Silly, Sillier, Socialism!

The new star of the (increasingly radical) Democratic Party, Alexandria Ocasio-Cortez (left) attends a symposium on 21 January where she is asked if it is moral to have “a world that allows for billionaires.” She replies it is not, adding that “a system that allows billionaires to exist when there are parts of Alabama where people are still getting ringworm because they don’t have access to public health is wrong.” By the way, before I look at the morality of having billionaires, ringworm is a common fungal infection that can strike anyone and is easily treated with antifungal creams obtainable inexpensively from any local pharmacy. The clunky machinery of public health is not required.

In the blink of an eye Ms Ocasio-Cortez has become sufficiently celebrated to be referred to as “AOC”; like, say, FDR, LBJ or JFK. Fortunately for America she is only twenty-nine years old and therefore can’t run for the presidency. A recent poll found that 74% of Democrats would consider voting for her were she to run. The rational mind boggles.

The lady is on the extreme end of the callow scale. This is an excuse of sorts for her saying that the world will end in twelve years unless something is done about climate change and for espousing naive socialist nostrums through her Green New Deal, GND to those in the know. But what about the supposed adults who support her?

Surely there is now no doubt. There has been a secular decline in the intelligence and common sense of those who identify as progressives; and, to boot, in their common decency. Witness the Kavanaugh ordeal and the despicable attack on the Covington kids, as just two examples of many. But I digress. Back to billionaires.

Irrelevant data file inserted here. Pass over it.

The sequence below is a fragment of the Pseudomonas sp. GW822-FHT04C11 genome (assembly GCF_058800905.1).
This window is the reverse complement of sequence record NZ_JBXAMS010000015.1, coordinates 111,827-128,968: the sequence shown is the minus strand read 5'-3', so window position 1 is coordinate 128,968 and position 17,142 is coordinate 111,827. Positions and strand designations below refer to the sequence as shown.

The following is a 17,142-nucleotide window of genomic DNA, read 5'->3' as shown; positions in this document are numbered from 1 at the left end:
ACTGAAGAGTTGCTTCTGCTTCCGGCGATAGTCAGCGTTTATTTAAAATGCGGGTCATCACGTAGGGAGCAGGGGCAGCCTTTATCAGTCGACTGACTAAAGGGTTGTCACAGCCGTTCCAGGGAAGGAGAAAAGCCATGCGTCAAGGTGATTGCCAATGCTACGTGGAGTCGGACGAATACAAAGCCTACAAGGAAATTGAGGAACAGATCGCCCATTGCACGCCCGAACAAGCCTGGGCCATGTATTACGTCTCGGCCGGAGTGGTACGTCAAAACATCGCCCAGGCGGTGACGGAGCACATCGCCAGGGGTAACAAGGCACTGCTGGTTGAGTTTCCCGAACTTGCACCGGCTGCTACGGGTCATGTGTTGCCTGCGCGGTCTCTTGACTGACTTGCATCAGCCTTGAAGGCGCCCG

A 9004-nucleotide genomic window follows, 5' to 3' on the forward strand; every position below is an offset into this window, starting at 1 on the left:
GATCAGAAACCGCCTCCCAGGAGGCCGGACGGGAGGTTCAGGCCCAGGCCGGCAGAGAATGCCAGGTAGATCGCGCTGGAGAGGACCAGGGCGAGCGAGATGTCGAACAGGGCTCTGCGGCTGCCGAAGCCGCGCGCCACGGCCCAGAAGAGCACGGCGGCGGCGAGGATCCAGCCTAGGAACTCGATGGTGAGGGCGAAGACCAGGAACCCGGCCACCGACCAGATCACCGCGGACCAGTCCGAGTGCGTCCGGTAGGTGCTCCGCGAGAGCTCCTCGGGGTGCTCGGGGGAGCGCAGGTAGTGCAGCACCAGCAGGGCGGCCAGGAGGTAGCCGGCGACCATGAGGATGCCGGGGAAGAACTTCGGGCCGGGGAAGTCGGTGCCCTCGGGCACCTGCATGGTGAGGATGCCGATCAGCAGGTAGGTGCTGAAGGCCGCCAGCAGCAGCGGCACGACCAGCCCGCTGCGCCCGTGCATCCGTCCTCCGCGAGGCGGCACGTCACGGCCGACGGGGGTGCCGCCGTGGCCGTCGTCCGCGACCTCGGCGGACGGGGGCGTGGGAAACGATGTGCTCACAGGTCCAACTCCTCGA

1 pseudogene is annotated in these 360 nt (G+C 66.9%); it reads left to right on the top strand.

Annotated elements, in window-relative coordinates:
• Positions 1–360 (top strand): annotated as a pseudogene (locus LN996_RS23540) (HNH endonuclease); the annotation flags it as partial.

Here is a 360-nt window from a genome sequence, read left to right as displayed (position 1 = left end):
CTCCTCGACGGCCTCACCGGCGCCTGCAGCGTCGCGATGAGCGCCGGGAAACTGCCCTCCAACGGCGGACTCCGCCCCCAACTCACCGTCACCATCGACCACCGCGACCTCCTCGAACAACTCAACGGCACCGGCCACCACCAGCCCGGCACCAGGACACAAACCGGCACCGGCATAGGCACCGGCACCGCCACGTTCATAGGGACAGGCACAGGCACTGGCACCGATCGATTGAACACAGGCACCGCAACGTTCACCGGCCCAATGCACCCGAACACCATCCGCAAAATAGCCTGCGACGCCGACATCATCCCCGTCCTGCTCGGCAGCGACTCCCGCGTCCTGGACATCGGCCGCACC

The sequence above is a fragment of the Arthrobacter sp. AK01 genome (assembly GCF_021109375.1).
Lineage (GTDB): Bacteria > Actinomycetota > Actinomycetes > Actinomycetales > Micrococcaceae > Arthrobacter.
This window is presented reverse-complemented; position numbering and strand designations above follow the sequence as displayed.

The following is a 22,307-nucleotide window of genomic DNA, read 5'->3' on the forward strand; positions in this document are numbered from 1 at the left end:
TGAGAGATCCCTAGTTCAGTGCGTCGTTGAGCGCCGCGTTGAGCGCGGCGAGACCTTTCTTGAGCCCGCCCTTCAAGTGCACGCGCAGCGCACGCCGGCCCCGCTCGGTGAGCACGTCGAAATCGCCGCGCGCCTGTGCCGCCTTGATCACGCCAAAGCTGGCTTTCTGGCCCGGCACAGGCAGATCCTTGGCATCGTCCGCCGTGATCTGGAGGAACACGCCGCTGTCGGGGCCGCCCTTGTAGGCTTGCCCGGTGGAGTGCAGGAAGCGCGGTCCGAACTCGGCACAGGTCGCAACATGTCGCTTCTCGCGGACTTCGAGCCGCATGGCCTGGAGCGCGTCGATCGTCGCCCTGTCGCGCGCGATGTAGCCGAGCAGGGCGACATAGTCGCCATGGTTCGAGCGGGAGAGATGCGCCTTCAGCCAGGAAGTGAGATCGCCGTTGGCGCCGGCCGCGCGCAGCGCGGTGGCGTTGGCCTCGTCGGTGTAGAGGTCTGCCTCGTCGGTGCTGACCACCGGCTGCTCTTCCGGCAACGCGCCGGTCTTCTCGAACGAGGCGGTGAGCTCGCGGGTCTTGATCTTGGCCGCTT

According to Forbes, there were 2208 US dollar billionaires in the world in 2018. About 540 reside in the United States and 30 or so in Australia. Hold onto your hats, along with AOC, I think that is too many. I think that because it seems to me from common observation that many fortunes have been built on special favours extracted from government and on the anticompetitive effect of masses upon masses of regulations.

We would be better off if government had a more even and lighter hand. Perforce, this would likely result in fewer billionaires. At the same time, in this more competitive world, more people would have the opportunity to jockey for spots among the top point-one percenters, albeit falling shy of billionaire status. But fear not, honestly earned great riches bring great benefits to us all.

It goes without saying that AOC would not agree that government should have a lighter hand, but at least I have found some common ground with her, albeit of postage-stamp size. Like all leftists, AOC has no understanding of economics. Though to be fair not many of those who claim to be “economists” have much understanding of economics.

I happened to hear one among many who somehow believe that if the wealth were spread the resulting spending on “baubles” would engender economic activity and growth. This belief is symptomatic of the Keynesian disease that has robbed would-be economists of their senses. Spending on baubles does not create wealth. It uses up wealth.

You can’t eat the coconut until you have picked it. The picking comes first. Too hard to understand? Go into the dunce’s corner.

It is vitally important to understand that billionaires and other very rich people do not have in their keeping vast hordes of goods that they are refusing to share. Predominantly, they own “paper” titles, to productive resources; to things that make things like, for example, factories and machinery. What they own employs people and produces goods that make us all, or most of us, more prosperous.